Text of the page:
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Our design, in checking the immoderate inclination we have to contrive fanciful schemes

SERMON LXI.* of happiness, is to make you enjoy with tranquillity such blessings as you have. Most men render themselves insensible to their present

DISGUST WITH LIFE. advantages by an extravagant passion for future acquisitions. The avidity, with which they

Ecclesiastes ii. 17. wish to acquire more riches, prevents their enjoying what they actually possess; the avidity I hated life, because the work that wroughl with which they desire to obtain a station more

under the sun is grievous unto me. elevated in society, prevents their tasting the WERE we to estimate life by the idea which pleasure of that in which Providence has placed Solomon gives of it in the words of the text, it them. In a word, our design is to engage you should seem there was very little wisdom in to proportion the pains you take to obtain our congratulating one another, this morning, worldly advantages to the true value of them. on beginning a new year. There should seem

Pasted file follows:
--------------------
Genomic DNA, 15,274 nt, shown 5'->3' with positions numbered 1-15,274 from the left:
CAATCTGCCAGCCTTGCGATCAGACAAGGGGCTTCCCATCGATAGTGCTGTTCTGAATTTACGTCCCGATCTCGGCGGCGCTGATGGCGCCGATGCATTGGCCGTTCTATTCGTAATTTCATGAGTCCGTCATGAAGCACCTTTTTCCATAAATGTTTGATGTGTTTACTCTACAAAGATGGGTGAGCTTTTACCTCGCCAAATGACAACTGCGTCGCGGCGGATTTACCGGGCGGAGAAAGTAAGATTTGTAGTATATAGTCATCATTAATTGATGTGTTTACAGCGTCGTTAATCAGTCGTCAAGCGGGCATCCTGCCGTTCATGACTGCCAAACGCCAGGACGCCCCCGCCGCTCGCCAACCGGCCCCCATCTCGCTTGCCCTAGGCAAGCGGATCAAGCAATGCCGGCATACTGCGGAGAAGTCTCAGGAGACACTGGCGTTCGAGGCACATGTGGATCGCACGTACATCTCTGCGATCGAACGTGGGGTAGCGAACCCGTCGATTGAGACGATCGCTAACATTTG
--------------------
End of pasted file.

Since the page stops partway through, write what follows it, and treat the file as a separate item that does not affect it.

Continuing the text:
Above all, the design, the chief design we better reasons for deploring our fate, because have in denouncing a vain and unsatisfactory we are alive, than for congratulating one being in this world, is to engage you to seek another on the happiness of seeing another after a happy futurity in the presence of God; new year's day. Ye desolate families, in which to engage you to expect from the blessings of death has made such cruel breaches! I think, a future state what you cannot promise your while this day naturally brings to your rememself in this: And what, my soul, canst thou brance those dear parts of yourselves, you expect during the short period of this life, if the ought rather to shed tears of joy than sorrow! remainder will resemble the past, if in future And you,“ Rachel, weeping for your children," years thy condition will resemble that of the you ought rather "to be comforted for the former days, if thou must pass through the children” that are, than for those that “are same vicissitudes, suffer the same maladies, be not.” It should seem that the benedictions of witness to the same injustice, see the same in the servant of God, who preceded us this fidelity, and the same perfidy?